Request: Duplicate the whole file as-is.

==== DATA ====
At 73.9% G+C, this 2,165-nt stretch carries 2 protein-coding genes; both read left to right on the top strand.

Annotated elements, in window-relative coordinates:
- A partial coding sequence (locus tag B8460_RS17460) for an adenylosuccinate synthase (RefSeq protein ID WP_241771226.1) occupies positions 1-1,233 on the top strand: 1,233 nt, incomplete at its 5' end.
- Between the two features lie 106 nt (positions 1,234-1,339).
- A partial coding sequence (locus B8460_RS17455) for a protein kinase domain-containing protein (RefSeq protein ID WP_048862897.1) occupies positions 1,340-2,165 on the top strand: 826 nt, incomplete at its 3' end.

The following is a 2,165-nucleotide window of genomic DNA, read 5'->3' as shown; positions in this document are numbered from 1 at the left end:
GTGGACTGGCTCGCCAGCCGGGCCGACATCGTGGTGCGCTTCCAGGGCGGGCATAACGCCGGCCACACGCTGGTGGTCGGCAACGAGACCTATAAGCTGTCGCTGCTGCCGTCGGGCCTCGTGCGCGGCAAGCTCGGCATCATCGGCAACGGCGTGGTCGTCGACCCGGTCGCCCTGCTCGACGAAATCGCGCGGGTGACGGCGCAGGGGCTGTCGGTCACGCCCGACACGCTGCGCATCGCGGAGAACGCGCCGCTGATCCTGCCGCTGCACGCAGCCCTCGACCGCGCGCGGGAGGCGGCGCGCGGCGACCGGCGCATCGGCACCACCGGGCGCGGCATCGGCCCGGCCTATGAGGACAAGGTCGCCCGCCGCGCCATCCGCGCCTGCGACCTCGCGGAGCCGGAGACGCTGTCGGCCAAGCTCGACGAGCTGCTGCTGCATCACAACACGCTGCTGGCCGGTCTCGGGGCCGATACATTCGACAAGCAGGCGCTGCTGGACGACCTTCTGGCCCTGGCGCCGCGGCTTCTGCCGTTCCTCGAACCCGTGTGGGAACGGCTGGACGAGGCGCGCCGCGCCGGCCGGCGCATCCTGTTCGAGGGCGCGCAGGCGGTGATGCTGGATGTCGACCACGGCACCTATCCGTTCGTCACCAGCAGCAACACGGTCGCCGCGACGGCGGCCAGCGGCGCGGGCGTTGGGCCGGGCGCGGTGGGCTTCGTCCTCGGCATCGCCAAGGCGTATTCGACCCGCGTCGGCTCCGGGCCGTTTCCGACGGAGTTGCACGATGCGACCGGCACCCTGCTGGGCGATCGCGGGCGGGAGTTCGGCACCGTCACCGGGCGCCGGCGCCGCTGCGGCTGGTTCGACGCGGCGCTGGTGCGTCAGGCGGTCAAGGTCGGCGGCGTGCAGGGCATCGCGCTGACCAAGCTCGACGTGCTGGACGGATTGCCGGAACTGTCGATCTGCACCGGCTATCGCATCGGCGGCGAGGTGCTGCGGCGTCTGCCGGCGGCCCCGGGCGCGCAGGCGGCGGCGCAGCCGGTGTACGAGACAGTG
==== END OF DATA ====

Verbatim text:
At 73.9% G+C, this 2,165-nt stretch carries 2 protein-coding genes; both read left to right on the top strand.

Annotated elements, in window-relative coordinates:
- A partial coding sequence (locus tag B8460_RS17460) for an adenylosuccinate synthase (RefSeq protein ID WP_241771226.1) occupies positions 1-1,233 on the top strand: 1,233 nt, incomplete at its 5' end.
- Between the two features lie 106 nt (positions 1,234-1,339).
- A partial coding sequence (locus B8460_RS17455) for a protein kinase domain-containing protein (RefSeq protein ID WP_048862897.1) occupies positions 1,340-2,165 on the top strand: 826 nt, incomplete at its 3' end.

The following is a 2,165-nucleotide window of genomic DNA, read 5'->3' as shown; positions in this document are numbered from 1 at the left end:
GTGGACTGGCTCGCCAGCCGGGCCGACATCGTGGTGCGCTTCCAGGGCGGGCATAACGCCGGCCACACGCTGGTGGTCGGCAACGAGACCTATAAGCTGTCGCTGCTGCCGTCGGGCCTCGTGCGCGGCAAGCTCGGCATCATCGGCAACGGCGTGGTCGTCGACCCGGTCGCCCTGCTCGACGAAATCGCGCGGGTGACGGCGCAGGGGCTGTCGGTCACGCCCGACACGCTGCGCATCGCGGAGAACGCGCCGCTGATCCTGCCGCTGCACGCAGCCCTCGACCGCGCGCGGGAGGCGGCGCGCGGCGACCGGCGCATCGGCACCACCGGGCGCGGCATCGGCCCGGCCTATGAGGACAAGGTCGCCCGCCGCGCCATCCGCGCCTGCGACCTCGCGGAGCCGGAGACGCTGTCGGCCAAGCTCGACGAGCTGCTGCTGCATCACAACACGCTGCTGGCCGGTCTCGGGGCCGATACATTCGACAAGCAGGCGCTGCTGGACGACCTTCTGGCCCTGGCGCCGCGGCTTCTGCCGTTCCTCGAACCCGTGTGGGAACGGCTGGACGAGGCGCGCCGCGCCGGCCGGCGCATCCTGTTCGAGGGCGCGCAGGCGGTGATGCTGGATGTCGACCACGGCACCTATCCGTTCGTCACCAGCAGCAACACGGTCGCCGCGACGGCGGCCAGCGGCGCGGGCGTTGGGCCGGGCGCGGTGGGCTTCGTCCTCGGCATCGCCAAGGCGTATTCGACCCGCGTCGGCTCCGGGCCGTTTCCGACGGAGTTGCACGATGCGACCGGCACCCTGCTGGGCGATCGCGGGCGGGAGTTCGGCACCGTCACCGGGCGCCGGCGCCGCTGCGGCTGGTTCGACGCGGCGCTGGTGCGTCAGGCGGTCAAGGTCGGCGGCGTGCAGGGCATCGCGCTGACCAAGCTCGACGTGCTGGACGGATTGCCGGAACTGTCGATCTGCACCGGCTATCGCATCGGCGGCGAGGTGCTGCGGCGTCTGCCGGCGGCCCCGGGCGCGCAGGCGGCGGCGCAGCCGGTGTACGAGACAGTG